it forward then you’re able to function in both worlds, both
the general dominant society and your own tribal culture and
way of living.
Within the last thirty or forty years, there’s been tremendous
progress, especially in the arts and culture. My heart swells
when I see all these young Native artists—painters, potters,
Photo by Blair Clark.
S u m m e r 2 0 1 4 E l P a l a c i o 33
jewelers, and weavers, and the Native people going into
technology, ﬁlm making, writing novels, and fashion.
Cantrell: MIAC is in a museum-rich environment, here in Santa Fe.
How do you see MIAC within this context of the other museums?
Warrior: Santa Fe has very good museums. Currently, I’m
working on a project with the New Mexico Museum of
Art. They’re doing a show in 2016 on the inﬂuence [that
the] Institute of American Indian Arts students and faculty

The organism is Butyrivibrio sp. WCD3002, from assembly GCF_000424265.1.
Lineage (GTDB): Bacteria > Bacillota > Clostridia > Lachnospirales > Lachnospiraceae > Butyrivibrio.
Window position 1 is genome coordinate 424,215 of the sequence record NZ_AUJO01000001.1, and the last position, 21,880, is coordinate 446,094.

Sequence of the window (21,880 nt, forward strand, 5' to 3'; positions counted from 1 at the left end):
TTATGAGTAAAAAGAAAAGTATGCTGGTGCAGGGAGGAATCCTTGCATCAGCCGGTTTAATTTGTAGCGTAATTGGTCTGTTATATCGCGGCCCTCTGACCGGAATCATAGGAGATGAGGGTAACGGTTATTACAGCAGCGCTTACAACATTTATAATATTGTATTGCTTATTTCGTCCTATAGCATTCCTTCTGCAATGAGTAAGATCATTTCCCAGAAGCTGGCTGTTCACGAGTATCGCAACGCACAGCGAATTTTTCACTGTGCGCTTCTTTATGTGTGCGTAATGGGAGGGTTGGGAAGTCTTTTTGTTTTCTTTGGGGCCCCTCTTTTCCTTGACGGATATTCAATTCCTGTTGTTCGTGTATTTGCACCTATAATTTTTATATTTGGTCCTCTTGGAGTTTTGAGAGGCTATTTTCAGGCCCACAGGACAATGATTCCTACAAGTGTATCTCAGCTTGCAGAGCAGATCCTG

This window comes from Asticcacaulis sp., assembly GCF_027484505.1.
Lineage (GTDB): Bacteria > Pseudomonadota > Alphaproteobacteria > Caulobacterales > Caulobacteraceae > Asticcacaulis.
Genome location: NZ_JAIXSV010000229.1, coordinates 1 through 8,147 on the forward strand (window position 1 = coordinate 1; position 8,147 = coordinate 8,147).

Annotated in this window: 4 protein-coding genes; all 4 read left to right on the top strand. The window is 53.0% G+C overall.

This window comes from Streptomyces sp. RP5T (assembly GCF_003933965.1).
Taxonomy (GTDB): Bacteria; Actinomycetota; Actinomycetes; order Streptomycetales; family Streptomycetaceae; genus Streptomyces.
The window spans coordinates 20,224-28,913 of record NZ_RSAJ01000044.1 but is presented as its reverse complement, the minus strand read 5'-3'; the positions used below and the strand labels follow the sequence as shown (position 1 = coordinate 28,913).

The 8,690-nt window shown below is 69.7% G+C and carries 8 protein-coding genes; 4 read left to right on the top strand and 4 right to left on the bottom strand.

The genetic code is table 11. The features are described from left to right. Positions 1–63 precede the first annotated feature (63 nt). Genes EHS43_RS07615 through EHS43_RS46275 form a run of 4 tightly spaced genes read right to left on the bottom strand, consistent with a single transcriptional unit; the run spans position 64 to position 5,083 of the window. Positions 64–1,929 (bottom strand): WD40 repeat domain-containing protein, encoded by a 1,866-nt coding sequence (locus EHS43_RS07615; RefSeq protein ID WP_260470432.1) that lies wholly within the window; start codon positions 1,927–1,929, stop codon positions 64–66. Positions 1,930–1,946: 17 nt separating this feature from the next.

had on the Santa Fe art scene in the ’60s. And there are
obviously a lot of collaborations we could do with the New
Mexico History Museum and the Museum of International
Cantrell: Tell us about your background at IAIA and about the
internship program you've initiated with IAIA.
Warrior: As the president of IAIA I had the privilege and honor
of working with young Native people from all over the nation.
IAIA had a Museums Studies program for undergraduates
which has since developed into a four-year program. It’s
important to give these students the opportunity to get
experience so that they’re better prepared when they return to
their home community’s museums to take on a leadership role.
Because of my long relationship with IAIA and with the
school’s current president, Dr. Bob Martin, we got together
and developed the internship program here at MIAC. It’s been